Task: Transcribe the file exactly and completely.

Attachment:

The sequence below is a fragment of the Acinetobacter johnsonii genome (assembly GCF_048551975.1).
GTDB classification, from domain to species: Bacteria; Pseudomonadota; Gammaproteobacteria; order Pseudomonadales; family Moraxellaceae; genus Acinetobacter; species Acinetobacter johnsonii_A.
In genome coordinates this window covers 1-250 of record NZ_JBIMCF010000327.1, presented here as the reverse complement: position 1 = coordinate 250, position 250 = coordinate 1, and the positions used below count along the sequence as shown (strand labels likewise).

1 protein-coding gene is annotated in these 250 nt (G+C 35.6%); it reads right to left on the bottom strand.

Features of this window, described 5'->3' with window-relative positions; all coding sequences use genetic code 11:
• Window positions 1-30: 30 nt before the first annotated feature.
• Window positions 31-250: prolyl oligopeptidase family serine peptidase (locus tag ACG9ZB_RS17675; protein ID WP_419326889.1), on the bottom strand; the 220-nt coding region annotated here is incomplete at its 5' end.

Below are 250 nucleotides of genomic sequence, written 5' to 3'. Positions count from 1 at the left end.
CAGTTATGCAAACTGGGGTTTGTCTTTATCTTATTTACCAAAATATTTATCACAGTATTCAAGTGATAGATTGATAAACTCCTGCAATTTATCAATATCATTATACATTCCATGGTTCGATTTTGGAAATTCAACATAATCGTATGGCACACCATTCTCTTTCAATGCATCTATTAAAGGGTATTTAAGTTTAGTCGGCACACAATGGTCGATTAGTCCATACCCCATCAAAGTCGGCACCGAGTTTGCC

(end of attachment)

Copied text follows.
The sequence below is a fragment of the Acinetobacter johnsonii genome (assembly GCF_048551975.1).
GTDB classification, from domain to species: Bacteria; Pseudomonadota; Gammaproteobacteria; order Pseudomonadales; family Moraxellaceae; genus Acinetobacter; species Acinetobacter johnsonii_A.
In genome coordinates this window covers 1-250 of record NZ_JBIMCF010000327.1, presented here as the reverse complement: position 1 = coordinate 250, position 250 = coordinate 1, and the positions used below count along the sequence as shown (strand labels likewise).

1 protein-coding gene is annotated in these 250 nt (G+C 35.6%); it reads right to left on the bottom strand.

Features of this window, described 5'->3' with window-relative positions; all coding sequences use genetic code 11:
• Window positions 1-30: 30 nt before the first annotated feature.
• Window positions 31-250: prolyl oligopeptidase family serine peptidase (locus tag ACG9ZB_RS17675; protein ID WP_419326889.1), on the bottom strand; the 220-nt coding region annotated here is incomplete at its 5' end.

Below are 250 nucleotides of genomic sequence, written 5' to 3'. Positions count from 1 at the left end.
CAGTTATGCAAACTGGGGTTTGTCTTTATCTTATTTACCAAAATATTTATCACAGTATTCAAGTGATAGATTGATAAACTCCTGCAATTTATCAATATCATTATACATTCCATGGTTCGATTTTGGAAATTCAACATAATCGTATGGCACACCATTCTCTTTCAATGCATCTATTAAAGGGTATTTAAGTTTAGTCGGCACACAATGGTCGATTAGTCCATACCCCATCAAAGTCGGCACCGAGTTTGCC